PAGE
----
In today’s Wall Street Journal, Don Steinberg asks the question, “Can Sci-Fi Movies Predict the Future?” This brief analysis in @WSJ focuses on 1973, which Mr. Steinberg calls a “remarkable prescient” year for science fiction, and more specifically on four movies: Soylent Green, Sleeper, Westworld, and World on a Wire.
I’m not sure I would have picked that year or those movies, but using 1973 as a baseline does give us four decades, which is a reasonable period to evaluate. That’s important because innovation doesn’t happen overnight, even when someone has already written the game plan.
Mr. Steinberg asks another question, “. . . how did filmmakers know so much back then?” The answer is simple but you won’t find it just by watching the movies. Unless, of course, you stay for the credits. Then you’ll learn that three of the four films are based on novels by—or have a screenplay written by—a real science-fiction author. Here’s the list:
- Soylent Green: Screenplay by Stanley R. Greenberg. Novel by Harry Harrison. Mr. Harrison, who unfortunately passed away last year, was a prolific author of science fiction novels and short stories. These include the Stainless Steel Rat series, the Stars and Stripes trilogy, the Bill the Galactic Hero series, and Deathworld.
- Sleeper: Screenplay by Woody Allen. While Mr. Allen is not a science fiction writer, he is the author of many books and a keen observer of humanity’s foibles.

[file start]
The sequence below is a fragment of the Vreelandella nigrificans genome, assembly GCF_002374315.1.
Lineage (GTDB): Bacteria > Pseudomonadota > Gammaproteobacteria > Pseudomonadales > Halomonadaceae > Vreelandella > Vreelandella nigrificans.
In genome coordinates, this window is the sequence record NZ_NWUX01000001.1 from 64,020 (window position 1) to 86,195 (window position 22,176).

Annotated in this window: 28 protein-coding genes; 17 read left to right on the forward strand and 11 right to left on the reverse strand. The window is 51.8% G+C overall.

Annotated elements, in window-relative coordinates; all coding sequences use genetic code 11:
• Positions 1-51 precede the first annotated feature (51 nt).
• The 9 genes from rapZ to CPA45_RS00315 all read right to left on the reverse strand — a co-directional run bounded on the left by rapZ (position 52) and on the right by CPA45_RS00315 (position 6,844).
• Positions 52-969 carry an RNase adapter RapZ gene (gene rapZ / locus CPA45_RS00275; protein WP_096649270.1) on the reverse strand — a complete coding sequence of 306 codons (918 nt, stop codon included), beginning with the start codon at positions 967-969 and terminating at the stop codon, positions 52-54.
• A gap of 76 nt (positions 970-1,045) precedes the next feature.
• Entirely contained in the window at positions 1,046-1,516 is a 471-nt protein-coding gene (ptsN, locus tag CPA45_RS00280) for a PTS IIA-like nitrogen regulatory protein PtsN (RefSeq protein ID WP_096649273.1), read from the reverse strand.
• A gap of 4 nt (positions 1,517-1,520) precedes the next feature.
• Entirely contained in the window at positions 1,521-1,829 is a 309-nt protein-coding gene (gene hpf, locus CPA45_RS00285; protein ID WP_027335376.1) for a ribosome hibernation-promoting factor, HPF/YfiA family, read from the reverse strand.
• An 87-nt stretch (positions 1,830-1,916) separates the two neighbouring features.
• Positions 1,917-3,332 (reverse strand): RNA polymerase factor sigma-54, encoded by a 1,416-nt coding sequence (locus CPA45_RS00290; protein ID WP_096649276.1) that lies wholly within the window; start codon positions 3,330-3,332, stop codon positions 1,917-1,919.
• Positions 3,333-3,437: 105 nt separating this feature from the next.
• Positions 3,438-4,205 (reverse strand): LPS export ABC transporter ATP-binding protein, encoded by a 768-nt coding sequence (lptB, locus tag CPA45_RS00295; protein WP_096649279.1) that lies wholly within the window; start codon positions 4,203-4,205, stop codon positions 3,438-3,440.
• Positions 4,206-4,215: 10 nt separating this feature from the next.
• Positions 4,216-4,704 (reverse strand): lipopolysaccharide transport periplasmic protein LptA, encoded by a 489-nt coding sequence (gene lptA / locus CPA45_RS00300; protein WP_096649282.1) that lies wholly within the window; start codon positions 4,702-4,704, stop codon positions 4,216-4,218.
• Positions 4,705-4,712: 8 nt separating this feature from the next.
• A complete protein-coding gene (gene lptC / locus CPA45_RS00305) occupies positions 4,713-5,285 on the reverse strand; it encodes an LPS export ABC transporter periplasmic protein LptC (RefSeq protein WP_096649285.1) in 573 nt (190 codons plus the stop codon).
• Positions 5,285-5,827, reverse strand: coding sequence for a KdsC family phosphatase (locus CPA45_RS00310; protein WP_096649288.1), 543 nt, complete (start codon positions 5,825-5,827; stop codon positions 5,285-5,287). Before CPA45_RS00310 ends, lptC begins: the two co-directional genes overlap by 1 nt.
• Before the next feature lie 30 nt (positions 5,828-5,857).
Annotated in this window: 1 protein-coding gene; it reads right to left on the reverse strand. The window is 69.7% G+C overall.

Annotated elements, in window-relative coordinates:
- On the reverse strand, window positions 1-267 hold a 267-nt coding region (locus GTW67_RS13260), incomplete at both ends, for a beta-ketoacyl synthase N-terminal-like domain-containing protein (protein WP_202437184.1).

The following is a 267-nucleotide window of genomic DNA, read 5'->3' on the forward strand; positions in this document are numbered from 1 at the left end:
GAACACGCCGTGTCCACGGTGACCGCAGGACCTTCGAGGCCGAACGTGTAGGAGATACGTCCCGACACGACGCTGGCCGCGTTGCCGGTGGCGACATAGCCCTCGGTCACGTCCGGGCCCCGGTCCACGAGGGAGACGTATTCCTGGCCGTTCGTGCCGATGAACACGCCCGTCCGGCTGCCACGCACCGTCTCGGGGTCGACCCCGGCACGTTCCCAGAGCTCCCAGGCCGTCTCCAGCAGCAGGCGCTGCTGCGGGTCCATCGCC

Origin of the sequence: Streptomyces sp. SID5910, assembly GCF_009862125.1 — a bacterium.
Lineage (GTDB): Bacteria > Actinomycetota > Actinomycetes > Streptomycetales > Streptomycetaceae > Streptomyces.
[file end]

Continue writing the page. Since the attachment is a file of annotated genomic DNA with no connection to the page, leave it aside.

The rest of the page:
- Westworld: Writer—Michael Crichton. Mr. Crichton, an author and former medical student, has written many science fiction novels and thrillers as well as screenplays. His books include The Andromeda Strain, Sphere, The Lost World, and Jurassic Park. (BTW: If you haven’t seen this little gem, do watch it. The seed that grew into The Terminator was planted here.)
- World on a Wire: Teleplay by Fritz Muller-Scherz and Rainer Werner Fassbinder. Novel by Daniel F Galouye. Mr. Galouye was the author of five science fiction novels including The Infinite Man and Simulacron-3, which was made into the movie The Thirteenth Floor.
That makes the answer to Mr. Steinberg’s question obvious, at least to me. The people who made these four movies, with the exception of Woody Allen, didn’t know anything about predicting the future. It was the science-fiction authors who accomplished that with varying degrees of success. What Hollywood did was turn their visions into movies and put their words onto the big screen.
This is a lesson I wish Hollywood grasped more often. As I mentioned in a previous blog about the Hollywood Dream Machine, the greatest creativity comes from people who make a living being creative. After all, science-fiction writers are always asking their own big question: “What if ?”
- “What if the moon disappeared?”
- “What if aliens invade?”
- “What if animals become sentient?”
- “What if the Axis powers had won World War II?”
- “What if robots take over the world?”
- “What if the world runs out of food?”
- “What if we can travel to Antares?”
You get the picture.
When Hollywood wants to predict the future, it succeeds the most by turning to the pros who look into the future every single day. That model works out well for the filmmakers who create successful movies, the authors who earn more money, and the audiences who have a better night at the theater.